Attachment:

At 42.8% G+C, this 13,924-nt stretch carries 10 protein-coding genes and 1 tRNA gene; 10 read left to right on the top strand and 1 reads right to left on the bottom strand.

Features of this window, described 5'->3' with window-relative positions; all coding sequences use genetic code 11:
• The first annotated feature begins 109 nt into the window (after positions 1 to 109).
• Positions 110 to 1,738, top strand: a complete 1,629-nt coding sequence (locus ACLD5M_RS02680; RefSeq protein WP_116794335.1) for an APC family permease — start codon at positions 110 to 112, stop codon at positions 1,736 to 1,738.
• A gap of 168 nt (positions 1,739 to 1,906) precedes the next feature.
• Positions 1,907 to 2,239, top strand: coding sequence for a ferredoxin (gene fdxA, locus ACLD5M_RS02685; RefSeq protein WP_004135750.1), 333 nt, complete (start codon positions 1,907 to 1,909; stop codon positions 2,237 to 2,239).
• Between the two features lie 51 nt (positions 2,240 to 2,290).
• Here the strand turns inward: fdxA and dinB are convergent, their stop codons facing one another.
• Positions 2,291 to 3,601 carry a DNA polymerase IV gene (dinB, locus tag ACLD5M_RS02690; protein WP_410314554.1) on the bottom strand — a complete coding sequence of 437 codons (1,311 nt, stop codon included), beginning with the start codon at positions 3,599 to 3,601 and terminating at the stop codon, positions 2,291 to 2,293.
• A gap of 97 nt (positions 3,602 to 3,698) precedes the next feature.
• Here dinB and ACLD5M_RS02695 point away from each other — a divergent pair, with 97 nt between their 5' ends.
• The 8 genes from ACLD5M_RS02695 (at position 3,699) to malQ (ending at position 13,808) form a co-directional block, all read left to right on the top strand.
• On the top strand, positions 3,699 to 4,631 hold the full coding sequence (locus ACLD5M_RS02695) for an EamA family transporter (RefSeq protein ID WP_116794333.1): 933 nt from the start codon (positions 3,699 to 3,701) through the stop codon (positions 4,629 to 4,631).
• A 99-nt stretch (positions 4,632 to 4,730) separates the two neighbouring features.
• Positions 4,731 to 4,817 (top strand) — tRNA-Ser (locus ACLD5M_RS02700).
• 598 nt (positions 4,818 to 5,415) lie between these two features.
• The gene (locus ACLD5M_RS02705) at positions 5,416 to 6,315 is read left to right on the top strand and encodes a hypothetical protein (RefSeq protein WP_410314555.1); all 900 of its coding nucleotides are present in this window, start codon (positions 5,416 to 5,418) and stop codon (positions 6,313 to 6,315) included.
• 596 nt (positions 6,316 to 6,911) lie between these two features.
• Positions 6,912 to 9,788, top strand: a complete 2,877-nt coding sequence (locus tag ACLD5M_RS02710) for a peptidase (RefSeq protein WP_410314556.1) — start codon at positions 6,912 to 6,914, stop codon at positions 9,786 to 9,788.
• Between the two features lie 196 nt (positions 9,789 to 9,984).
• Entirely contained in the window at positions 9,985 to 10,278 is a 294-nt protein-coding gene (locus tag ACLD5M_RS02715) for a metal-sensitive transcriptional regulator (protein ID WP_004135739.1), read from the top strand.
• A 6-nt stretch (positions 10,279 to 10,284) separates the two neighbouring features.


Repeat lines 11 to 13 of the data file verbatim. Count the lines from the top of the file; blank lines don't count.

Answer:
• Here dinB and ACLD5M_RS02695 point away from each other — a divergent pair, with 97 nt between their 5' ends.
• The 8 genes from ACLD5M_RS02695 (at position 3,699) to malQ (ending at position 13,808) form a co-directional block, all read left to right on the top strand.
• On the top strand, positions 3,699 to 4,631 hold the full coding sequence (locus ACLD5M_RS02695) for an EamA family transporter (RefSeq protein ID WP_116794333.1): 933 nt from the start codon (positions 3,699 to 3,701) through the stop codon (positions 4,629 to 4,631).